NLRB Friends Employees

The NLRB “Friends” Employees: Why and How to Develop a Great Social Media Policy

Posted on June 29th, 2012
by Keely J. Collins

As business leaders, you know the value of your business’s reputation. One of the biggest threats to business growth is negative “word of mouth,” particularly when those words come from someone perceived to have inside knowledge, such as employees of the business.

There was a time when employees enjoyed only the limited platforms of backyard barbeques and the occasional family gathering. With the increasing use of social media, this platform has significantly expanded. Statistically speaking, most employees have a social media website that they regularly use. Also, based upon averages, your employees have between 100 to 300 “friends” who receive and comment on their postings. Depending on the settings on the account, each of the friends’ friends can view each other’s comments.

Therefore, all things considered, thousands of people could be exposed to negative comments about your business in a matter of minutes or even seconds.

Wisely, many employers have attempted to minimize reputational damage by the development and implementation of privacy policies. However, the National Labor Relations Board (“NLRB”) has stymied the efforts of businesses by closely scrutinizing employee social media use policies. This article provides guidance for creating effective social media policies without unlawfully restricting employee speech.

Policy vs. Contract

Employee policies and employee contracts are not the same. While private-sector employee policies are generally not enforceable in court, policies set the standards and define the expectations of your business for its employees. A well-drafted policy should provide guidance to employees and set the foundation for a positive corporate culture. Policies are also evidence to the NLRB or its state counterpart, the Pennsylvania Labor Relations Board (“PLRB”), of whether a business’s actions comply with federal and state labor laws.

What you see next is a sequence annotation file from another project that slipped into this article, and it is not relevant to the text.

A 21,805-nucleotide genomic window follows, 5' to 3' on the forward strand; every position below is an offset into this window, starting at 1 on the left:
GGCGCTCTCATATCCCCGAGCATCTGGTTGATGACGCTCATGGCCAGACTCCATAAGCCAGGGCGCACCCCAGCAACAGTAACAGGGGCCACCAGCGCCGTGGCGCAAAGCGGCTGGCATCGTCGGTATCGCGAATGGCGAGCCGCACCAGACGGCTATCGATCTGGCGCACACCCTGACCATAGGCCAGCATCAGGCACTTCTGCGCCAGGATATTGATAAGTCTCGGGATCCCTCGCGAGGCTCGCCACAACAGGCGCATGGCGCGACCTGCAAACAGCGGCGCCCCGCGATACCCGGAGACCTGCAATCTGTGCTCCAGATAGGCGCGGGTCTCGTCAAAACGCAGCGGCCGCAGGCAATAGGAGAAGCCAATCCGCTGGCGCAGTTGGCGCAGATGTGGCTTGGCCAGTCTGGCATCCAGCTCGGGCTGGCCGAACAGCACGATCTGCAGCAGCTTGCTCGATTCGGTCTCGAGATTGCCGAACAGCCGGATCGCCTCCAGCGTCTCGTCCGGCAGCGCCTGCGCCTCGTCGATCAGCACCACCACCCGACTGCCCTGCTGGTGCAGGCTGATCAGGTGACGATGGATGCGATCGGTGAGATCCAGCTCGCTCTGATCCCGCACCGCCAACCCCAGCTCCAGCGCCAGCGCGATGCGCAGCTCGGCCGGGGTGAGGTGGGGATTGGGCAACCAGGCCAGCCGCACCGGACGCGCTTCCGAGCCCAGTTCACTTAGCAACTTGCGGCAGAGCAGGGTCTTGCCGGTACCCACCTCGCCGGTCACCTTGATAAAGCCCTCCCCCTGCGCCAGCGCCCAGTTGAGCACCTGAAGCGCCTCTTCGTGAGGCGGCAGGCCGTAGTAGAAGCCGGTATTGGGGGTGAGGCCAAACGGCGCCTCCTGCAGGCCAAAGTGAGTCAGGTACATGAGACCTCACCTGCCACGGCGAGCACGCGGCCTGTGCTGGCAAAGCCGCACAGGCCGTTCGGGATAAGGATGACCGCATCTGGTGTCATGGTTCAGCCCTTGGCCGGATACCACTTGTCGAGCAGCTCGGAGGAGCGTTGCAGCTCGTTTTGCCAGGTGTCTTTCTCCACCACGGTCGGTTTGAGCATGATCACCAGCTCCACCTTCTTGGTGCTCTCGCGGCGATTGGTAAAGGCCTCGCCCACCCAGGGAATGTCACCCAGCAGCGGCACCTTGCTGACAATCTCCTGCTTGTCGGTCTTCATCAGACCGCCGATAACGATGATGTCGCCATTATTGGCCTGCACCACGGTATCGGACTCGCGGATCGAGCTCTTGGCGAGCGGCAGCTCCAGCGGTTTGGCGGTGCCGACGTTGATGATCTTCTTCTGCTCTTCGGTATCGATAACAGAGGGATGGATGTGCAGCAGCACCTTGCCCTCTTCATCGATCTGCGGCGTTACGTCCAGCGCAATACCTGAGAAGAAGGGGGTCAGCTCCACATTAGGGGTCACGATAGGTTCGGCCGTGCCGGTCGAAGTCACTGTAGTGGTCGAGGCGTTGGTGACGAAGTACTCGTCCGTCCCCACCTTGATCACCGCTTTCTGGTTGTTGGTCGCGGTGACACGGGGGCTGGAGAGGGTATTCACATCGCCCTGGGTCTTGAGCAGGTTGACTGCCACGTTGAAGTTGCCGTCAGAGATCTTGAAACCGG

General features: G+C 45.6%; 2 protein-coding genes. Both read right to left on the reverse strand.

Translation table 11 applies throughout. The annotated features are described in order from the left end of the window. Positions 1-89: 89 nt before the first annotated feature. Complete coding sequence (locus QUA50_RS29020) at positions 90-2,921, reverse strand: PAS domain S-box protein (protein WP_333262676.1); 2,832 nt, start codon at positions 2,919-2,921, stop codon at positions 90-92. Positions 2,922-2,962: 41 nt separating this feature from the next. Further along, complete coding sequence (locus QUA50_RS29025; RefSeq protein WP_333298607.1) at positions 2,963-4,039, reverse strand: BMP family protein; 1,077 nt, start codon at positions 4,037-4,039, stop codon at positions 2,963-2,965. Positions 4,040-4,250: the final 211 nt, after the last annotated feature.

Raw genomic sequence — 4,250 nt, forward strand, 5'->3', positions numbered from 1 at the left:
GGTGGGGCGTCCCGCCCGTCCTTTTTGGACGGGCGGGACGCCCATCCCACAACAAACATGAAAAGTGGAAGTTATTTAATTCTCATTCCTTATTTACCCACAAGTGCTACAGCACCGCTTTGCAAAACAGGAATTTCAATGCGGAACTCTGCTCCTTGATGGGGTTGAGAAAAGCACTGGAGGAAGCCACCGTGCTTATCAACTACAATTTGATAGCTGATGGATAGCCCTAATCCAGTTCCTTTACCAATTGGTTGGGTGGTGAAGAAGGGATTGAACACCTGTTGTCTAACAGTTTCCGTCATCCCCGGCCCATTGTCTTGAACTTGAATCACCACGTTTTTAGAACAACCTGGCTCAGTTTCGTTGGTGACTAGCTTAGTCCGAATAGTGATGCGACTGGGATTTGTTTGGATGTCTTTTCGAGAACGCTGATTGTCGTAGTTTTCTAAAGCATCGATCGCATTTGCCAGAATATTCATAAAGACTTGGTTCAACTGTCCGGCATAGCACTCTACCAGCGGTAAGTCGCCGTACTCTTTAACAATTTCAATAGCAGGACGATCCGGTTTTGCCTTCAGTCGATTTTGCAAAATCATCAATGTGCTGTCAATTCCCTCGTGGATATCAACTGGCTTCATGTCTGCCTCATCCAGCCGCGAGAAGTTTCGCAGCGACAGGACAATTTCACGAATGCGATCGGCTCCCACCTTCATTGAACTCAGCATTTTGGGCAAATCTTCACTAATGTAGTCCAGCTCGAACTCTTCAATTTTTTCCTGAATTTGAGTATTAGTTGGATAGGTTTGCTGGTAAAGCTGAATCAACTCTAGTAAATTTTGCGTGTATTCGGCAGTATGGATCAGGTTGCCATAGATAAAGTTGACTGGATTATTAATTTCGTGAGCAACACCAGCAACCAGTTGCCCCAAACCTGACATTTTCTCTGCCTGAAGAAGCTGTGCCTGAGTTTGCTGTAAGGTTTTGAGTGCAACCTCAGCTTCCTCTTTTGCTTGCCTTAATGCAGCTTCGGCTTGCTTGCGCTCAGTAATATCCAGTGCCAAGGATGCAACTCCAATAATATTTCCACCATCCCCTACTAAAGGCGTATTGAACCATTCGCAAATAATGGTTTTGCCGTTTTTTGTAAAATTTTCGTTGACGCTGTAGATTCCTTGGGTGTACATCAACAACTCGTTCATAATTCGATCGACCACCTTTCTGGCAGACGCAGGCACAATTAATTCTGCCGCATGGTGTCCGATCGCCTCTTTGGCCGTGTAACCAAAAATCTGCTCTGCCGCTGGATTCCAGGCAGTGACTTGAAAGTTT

Certain Employee Speech is Protected

A business’s social media policy must comply with labor law. Labor law prohibits employers from retaliating against employees for conferring with one another to improve the terms and conditions of their employment, and labels employee discussion to improve the terms and conditions of employment as “protected concerted activity.” Accordingly, even if a social media rule issued by an employer does not specifically forbid the employee from discussing the terms and conditions of employment, if such a rule reasonably could be interpreted as suppressing protected concerted activity, if challenged, it would be considered evidence of unfair labor practices. Critically, concerted activity is protected regardless of whether there is an existing employee union.

NLRB Examples

The following scenarios have been reported by the NLRB to provide guidance regarding the impact of federal labor law on social media use restrictions: